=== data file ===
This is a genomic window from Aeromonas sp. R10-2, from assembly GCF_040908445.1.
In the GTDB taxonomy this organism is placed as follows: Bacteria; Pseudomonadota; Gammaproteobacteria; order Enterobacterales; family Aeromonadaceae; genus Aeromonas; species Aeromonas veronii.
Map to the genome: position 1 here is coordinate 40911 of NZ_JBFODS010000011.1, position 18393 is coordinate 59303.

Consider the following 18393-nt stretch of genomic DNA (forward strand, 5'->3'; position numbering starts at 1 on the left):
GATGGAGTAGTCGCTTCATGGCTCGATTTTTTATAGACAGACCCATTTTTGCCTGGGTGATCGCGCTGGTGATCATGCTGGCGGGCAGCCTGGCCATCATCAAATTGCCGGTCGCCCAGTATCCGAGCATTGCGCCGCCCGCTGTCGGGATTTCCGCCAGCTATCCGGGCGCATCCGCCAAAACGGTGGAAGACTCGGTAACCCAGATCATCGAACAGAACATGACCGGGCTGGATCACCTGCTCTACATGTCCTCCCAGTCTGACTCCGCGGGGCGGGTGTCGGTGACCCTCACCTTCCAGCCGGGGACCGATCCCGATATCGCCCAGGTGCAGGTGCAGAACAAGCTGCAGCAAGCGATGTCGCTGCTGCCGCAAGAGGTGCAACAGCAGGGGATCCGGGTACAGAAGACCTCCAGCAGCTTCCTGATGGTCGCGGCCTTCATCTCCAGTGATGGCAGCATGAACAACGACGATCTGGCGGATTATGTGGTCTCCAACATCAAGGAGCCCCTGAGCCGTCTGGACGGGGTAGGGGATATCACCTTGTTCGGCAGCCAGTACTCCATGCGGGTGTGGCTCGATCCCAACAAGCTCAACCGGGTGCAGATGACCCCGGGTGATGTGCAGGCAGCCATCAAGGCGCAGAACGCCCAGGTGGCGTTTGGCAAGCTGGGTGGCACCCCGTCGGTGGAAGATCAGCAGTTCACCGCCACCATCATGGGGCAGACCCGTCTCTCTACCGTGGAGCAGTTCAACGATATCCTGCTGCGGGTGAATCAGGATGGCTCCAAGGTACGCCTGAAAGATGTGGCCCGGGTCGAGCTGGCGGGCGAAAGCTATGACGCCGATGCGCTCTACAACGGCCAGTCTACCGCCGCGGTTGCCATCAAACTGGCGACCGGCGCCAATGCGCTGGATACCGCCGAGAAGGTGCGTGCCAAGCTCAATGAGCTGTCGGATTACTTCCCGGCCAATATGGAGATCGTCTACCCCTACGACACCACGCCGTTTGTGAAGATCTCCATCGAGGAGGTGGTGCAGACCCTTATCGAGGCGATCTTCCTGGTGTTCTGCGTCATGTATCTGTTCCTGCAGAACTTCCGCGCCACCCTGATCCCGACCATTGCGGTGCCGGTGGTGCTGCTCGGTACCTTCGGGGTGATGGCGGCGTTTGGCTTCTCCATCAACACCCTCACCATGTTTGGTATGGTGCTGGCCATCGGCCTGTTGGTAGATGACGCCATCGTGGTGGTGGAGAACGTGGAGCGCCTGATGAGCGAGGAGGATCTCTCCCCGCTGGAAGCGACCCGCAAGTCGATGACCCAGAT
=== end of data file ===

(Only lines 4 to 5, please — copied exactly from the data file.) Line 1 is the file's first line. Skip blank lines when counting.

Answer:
Consider the following 18393-nt stretch of genomic DNA (forward strand, 5'->3'; position numbering starts at 1 on the left):
GATGGAGTAGTCGCTTCATGGCTCGATTTTTTATAGACAGACCCATTTTTGCCTGGGTGATCGCGCTGGTGATCATGCTGGCGGGCAGCCTGGCCATCATCAAATTGCCGGTCGCCCAGTATCCGAGCATTGCGCCGCCCGCTGTCGGGATTTCCGCCAGCTATCCGGGCGCATCCGCCAAAACGGTGGAAGACTCGGTAACCCAGATCATCGAACAGAACATGACCGGGCTGGATCACCTGCTCTACATGTCCTCCCAGTCTGACTCCGCGGGGCGGGTGTCGGTGACCCTCACCTTCCAGCCGGGGACCGATCCCGATATCGCCCAGGTGCAGGTGCAGAACAAGCTGCAGCAAGCGATGTCGCTGCTGCCGCAAGAGGTGCAACAGCAGGGGATCCGGGTACAGAAGACCTCCAGCAGCTTCCTGATGGTCGCGGCCTTCATCTCCAGTGATGGCAGCATGAACAACGACGATCTGGCGGATTATGTGGTCTCCAACATCAAGGAGCCCCTGAGCCGTCTGGACGGGGTAGGGGATATCACCTTGTTCGGCAGCCAGTACTCCATGCGGGTGTGGCTCGATCCCAACAAGCTCAACCGGGTGCAGATGACCCCGGGTGATGTGCAGGCAGCCATCAAGGCGCAGAACGCCCAGGTGGCGTTTGGCAAGCTGGGTGGCACCCCGTCGGTGGAAGATCAGCAGTTCACCGCCACCATCATGGGGCAGACCCGTCTCTCTACCGTGGAGCAGTTCAACGATATCCTGCTGCGGGTGAATCAGGATGGCTCCAAGGTACGCCTGAAAGATGTGGCCCGGGTCGAGCTGGCGGGCGAAAGCTATGACGCCGATGCGCTCTACAACGGCCAGTCTACCGCCGCGGTTGCCATCAAACTGGCGACCGGCGCCAATGCGCTGGATACCGCCGAGAAGGTGCGTGCCAAGCTCAATGAGCTGTCGGATTACTTCCCGGCCAATATGGAGATCGTCTACCCCTACGACACCACGCCGTTTGTGAAGATCTCCATCGAGGAGGTGGTGCAGACCCTTATCGAGGCGATCTTCCTGGTGTTCTGCGTCATGTATCTGTTCCTGCAGAACTTCCGCGCCACCCTGATCCCGACCATTGCGGTGCCGGTGGTGCTGCTCGGTACCTTCGGGGTGATGGCGGCGTTTGGCTTCTCCATCAACACCCTCACCATGTTTGGTATGGTGCTGGCCATCGGCCTGTTGGTAGATGACGCCATCGTGGTGGTGGAGAACGTGGAGCGCCTGATGAGCGAGGAGGATCTCTCCCCGCTGGAAGCGACCCGCAAGTCGATGACCCAGAT